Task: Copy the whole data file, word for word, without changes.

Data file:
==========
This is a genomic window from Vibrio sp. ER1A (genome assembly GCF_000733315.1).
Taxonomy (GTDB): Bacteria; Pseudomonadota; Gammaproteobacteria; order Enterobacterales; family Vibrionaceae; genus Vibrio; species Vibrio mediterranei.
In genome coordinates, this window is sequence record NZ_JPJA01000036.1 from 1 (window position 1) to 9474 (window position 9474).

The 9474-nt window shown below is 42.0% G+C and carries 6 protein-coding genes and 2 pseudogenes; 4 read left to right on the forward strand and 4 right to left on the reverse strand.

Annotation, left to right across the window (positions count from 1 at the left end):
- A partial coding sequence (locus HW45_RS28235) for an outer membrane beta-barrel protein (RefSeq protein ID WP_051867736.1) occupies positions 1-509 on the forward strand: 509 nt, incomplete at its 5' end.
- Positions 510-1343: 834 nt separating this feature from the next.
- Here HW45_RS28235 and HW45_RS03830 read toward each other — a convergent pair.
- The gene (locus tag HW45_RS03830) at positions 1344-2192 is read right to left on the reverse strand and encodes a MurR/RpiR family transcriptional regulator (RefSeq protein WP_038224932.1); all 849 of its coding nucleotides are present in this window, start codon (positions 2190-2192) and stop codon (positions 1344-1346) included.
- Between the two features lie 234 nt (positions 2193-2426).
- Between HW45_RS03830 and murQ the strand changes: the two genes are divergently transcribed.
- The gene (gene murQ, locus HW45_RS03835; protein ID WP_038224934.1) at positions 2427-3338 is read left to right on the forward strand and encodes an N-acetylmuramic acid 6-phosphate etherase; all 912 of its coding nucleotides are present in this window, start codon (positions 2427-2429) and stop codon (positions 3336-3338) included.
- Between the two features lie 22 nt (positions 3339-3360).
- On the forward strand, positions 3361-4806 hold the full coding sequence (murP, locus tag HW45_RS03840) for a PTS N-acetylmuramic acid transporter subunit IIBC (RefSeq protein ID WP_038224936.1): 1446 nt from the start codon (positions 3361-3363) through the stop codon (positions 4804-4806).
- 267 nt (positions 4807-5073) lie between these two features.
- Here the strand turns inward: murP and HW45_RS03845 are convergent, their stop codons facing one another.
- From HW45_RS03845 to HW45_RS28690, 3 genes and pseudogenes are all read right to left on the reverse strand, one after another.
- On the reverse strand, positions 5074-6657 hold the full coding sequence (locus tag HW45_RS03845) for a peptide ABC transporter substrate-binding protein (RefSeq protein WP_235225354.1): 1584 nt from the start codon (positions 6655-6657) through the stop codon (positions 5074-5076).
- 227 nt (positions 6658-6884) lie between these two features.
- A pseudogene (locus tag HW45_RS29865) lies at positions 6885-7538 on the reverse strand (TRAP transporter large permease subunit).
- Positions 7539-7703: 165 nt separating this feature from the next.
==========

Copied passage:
This is a genomic window from Vibrio sp. ER1A (genome assembly GCF_000733315.1).
Taxonomy (GTDB): Bacteria; Pseudomonadota; Gammaproteobacteria; order Enterobacterales; family Vibrionaceae; genus Vibrio; species Vibrio mediterranei.
In genome coordinates, this window is sequence record NZ_JPJA01000036.1 from 1 (window position 1) to 9474 (window position 9474).

The 9474-nt window shown below is 42.0% G+C and carries 6 protein-coding genes and 2 pseudogenes; 4 read left to right on the forward strand and 4 right to left on the reverse strand.

Annotation, left to right across the window (positions count from 1 at the left end):
- A partial coding sequence (locus HW45_RS28235) for an outer membrane beta-barrel protein (RefSeq protein ID WP_051867736.1) occupies positions 1-509 on the forward strand: 509 nt, incomplete at its 5' end.
- Positions 510-1343: 834 nt separating this feature from the next.
- Here HW45_RS28235 and HW45_RS03830 read toward each other — a convergent pair.
- The gene (locus tag HW45_RS03830) at positions 1344-2192 is read right to left on the reverse strand and encodes a MurR/RpiR family transcriptional regulator (RefSeq protein WP_038224932.1); all 849 of its coding nucleotides are present in this window, start codon (positions 2190-2192) and stop codon (positions 1344-1346) included.
- Between the two features lie 234 nt (positions 2193-2426).
- Between HW45_RS03830 and murQ the strand changes: the two genes are divergently transcribed.
- The gene (gene murQ, locus HW45_RS03835; protein ID WP_038224934.1) at positions 2427-3338 is read left to right on the forward strand and encodes an N-acetylmuramic acid 6-phosphate etherase; all 912 of its coding nucleotides are present in this window, start codon (positions 2427-2429) and stop codon (positions 3336-3338) included.
- Between the two features lie 22 nt (positions 3339-3360).
- On the forward strand, positions 3361-4806 hold the full coding sequence (murP, locus tag HW45_RS03840) for a PTS N-acetylmuramic acid transporter subunit IIBC (RefSeq protein ID WP_038224936.1): 1446 nt from the start codon (positions 3361-3363) through the stop codon (positions 4804-4806).
- 267 nt (positions 4807-5073) lie between these two features.
- Here the strand turns inward: murP and HW45_RS03845 are convergent, their stop codons facing one another.
- From HW45_RS03845 to HW45_RS28690, 3 genes and pseudogenes are all read right to left on the reverse strand, one after another.
- On the reverse strand, positions 5074-6657 hold the full coding sequence (locus tag HW45_RS03845) for a peptide ABC transporter substrate-binding protein (RefSeq protein WP_235225354.1): 1584 nt from the start codon (positions 6655-6657) through the stop codon (positions 5074-5076).
- 227 nt (positions 6658-6884) lie between these two features.
- A pseudogene (locus tag HW45_RS29865) lies at positions 6885-7538 on the reverse strand (TRAP transporter large permease subunit).
- Positions 7539-7703: 165 nt separating this feature from the next.